If, after overflow handling, the source value cannot be represented exactly
by the fixed-point type, the source value is rounded to either the closest
fixed-point value greater than the source value (rounded up) or to the
closest fixed-point value less than the source value (rounded down).
Whether rounding is up or down is implementation-defined and may differ for
different values and different situations.

Type Conversions

All conversions between a fixed-point type and another arithmetic type
(which can be another fixed-point type) are defined.  Overflow and
rounding are handled according to the usual rules for the destination type.
Conversions from a fixed-point to an integer type round toward zero, just as
conversions from floating-point to integer do.  The rounding of conversions
from fixed-point to floating-point is unspecified.


The usual operators for basic arithmetic and for comparisons (add, subtract,
multiply, divide, equal, less than, etc.) are defined to work with fixed-
point values.  In addition, fixed-point shifts left and right are defined
to be equivalent to multiplications and divisions by a power of two.  The
"roundfx" operator is provided for explicitly rounding a fixed-point value
to a number of fractional bits.  Finally, a "bits" operator allows the bits
of a fixed-point value to be accessed and manipulated as an integer, for
situations not covered by the other operations.  All of these operations are
detailed in the subsections below.

- - - - - - - - - - - - - - - - - - - - - - - - - - - - - - - - - - - - - -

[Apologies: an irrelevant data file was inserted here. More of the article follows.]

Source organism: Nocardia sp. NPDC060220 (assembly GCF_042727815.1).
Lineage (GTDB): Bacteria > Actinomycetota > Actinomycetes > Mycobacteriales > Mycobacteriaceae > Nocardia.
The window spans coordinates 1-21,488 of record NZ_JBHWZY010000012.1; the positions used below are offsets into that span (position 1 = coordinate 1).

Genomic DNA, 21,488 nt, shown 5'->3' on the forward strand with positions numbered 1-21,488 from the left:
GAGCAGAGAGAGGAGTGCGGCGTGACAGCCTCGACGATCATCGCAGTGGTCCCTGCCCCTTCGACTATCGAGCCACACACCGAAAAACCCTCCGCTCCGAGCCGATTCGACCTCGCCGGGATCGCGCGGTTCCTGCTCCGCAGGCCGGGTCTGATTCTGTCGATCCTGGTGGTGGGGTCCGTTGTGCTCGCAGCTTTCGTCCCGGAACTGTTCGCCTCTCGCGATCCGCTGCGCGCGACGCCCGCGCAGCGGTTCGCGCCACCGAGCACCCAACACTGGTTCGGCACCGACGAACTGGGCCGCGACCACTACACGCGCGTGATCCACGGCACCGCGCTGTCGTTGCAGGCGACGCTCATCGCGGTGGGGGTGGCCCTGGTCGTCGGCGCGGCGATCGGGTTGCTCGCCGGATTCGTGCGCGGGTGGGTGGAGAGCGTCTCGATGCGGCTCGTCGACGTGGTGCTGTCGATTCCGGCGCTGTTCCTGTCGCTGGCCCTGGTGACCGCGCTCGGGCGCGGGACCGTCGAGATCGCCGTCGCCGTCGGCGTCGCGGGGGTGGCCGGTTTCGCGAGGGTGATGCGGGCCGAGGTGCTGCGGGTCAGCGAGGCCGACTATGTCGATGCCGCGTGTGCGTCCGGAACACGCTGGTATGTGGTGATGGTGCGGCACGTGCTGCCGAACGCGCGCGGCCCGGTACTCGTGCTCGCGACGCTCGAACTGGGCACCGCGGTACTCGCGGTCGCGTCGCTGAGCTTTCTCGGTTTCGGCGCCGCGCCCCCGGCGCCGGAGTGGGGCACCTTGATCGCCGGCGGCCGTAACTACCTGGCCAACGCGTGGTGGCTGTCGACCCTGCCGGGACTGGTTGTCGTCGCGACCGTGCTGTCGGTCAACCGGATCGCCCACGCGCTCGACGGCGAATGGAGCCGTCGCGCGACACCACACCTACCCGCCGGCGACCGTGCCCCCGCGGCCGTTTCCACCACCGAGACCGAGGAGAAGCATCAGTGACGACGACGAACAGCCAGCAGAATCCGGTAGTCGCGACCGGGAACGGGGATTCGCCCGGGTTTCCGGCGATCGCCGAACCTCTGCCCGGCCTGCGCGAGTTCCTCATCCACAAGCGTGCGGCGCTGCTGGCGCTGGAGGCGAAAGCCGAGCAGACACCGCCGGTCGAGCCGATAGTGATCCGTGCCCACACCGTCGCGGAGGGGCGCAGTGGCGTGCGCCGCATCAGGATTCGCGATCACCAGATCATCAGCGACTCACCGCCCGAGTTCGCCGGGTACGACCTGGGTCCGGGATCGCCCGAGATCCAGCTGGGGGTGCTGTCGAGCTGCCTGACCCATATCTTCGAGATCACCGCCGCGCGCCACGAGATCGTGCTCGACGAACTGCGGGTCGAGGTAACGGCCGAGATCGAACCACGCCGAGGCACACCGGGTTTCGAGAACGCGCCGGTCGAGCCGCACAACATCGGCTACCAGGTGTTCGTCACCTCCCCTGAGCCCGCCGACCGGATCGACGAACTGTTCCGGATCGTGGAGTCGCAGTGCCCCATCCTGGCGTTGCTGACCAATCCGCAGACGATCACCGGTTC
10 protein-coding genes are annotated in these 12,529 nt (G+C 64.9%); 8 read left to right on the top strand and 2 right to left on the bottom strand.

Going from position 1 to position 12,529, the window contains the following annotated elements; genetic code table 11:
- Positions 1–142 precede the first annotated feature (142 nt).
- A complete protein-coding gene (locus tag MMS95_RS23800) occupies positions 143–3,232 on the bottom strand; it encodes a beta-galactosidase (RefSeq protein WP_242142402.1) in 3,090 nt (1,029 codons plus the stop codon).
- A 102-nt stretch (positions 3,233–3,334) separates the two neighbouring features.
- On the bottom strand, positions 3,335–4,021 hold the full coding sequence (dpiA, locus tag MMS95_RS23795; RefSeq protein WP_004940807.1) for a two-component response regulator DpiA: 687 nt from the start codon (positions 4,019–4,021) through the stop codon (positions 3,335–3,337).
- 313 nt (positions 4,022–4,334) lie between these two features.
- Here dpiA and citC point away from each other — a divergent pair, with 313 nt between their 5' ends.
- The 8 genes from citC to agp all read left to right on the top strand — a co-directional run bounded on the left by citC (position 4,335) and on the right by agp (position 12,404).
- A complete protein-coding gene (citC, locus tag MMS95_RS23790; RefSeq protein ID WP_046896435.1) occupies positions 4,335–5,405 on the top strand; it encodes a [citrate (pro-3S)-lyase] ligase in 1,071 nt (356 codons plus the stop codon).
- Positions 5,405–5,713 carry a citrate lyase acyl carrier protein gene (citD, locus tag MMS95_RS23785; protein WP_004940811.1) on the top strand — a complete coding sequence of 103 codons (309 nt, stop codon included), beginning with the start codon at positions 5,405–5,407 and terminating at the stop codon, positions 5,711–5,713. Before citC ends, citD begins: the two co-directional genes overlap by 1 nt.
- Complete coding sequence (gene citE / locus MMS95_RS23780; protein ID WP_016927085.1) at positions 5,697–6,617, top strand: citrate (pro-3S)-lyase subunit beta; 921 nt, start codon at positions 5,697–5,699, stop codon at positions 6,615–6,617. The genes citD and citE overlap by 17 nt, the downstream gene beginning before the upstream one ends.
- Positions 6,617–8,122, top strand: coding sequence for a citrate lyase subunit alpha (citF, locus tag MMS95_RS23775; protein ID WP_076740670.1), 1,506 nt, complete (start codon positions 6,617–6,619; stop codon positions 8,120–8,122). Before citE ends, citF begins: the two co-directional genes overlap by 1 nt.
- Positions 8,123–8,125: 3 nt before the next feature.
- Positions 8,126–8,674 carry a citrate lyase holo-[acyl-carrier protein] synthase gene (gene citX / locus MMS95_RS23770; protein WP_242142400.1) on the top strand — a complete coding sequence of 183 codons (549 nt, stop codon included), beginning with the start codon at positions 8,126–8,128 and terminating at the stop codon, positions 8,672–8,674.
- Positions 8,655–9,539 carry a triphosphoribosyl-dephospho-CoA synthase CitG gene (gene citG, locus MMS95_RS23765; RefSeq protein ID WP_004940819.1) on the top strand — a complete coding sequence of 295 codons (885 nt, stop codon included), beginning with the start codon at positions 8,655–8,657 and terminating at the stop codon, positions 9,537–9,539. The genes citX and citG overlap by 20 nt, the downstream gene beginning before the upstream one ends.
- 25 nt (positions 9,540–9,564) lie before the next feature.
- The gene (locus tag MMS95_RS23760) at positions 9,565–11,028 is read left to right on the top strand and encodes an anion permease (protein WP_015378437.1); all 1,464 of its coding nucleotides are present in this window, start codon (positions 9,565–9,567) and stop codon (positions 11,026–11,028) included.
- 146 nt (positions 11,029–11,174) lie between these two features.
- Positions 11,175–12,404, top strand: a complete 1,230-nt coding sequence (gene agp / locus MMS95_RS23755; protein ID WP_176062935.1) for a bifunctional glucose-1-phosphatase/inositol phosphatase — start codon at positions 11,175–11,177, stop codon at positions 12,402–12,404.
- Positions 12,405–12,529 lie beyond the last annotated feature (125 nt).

Basic arithmetic

The standard binary arithmetic operators +, -, *, and / accept fixed-point
operands as follows:

 - If both operands are fixed-point, the two operand types must be
   "comparable" according to the following partial order (or lattice):

       short_fract <= fract <= long_fract
       short_accum <= accum <= long_accum
          short_fract <= short_accum
                fract <= accum
           long_fract <= long_accum

   (This means that one of the types must be guaranteed to have at least
   as many integer bits and as many fractional bits as the other type, and
   thus able to hold all values of the other type.)  The "_sat" or "_mod"
   attributes do not affect whether two fixed-point types are comparable.
   It is a constraint error for the two fixed-point types not to be
   comparable according to this partial order.  The type of the result is
   the larger type, with the adoption of any "_sat" or "_mod" attribute
   from the other operand.  For example, if the operands of an addition have
   types "long_accum" and "fract_sat", the result type of the operation is
   "long_accum_sat".  It is a constraint error for one fixed-point operand
   to be a "_sat" type and the other a "_mod" type.

| If one of the fixed-point types isn't strictly "bigger" than the other,
| there's no certain way to choose the result type.  Rather than invent
| an arbitrary rule, we've simply prohibited the questionable cases.
| Programmers can achieve what they want unambiguously through the use of
| type casts.

 - If one operand is fixed-point and the other an integer, the result type
   is that of the fixed-point operand.

 - It is a constraint error for one operand to be fixed-point and the other

| The prohibition against mixing fixed-point and floating-point may come as
| a surprise, but it serves an important purpose.  Imagine a program written
| for an embedded processor with no floating-point hardware.  Fixed-point
| types are used in the program for certain non-integer calculations.
| Assume that some numeric constants appear in the code, e.g.,
| "a * 0.333333", where the variable "a" has fixed-point type.  Now, if
| fixed-point and floating-point operands were allowed to mix, this would
| (presumably) count as a floating-point multiplication, which might take
| hundreds of clock cycles to emulate instead of the two- or three-cycle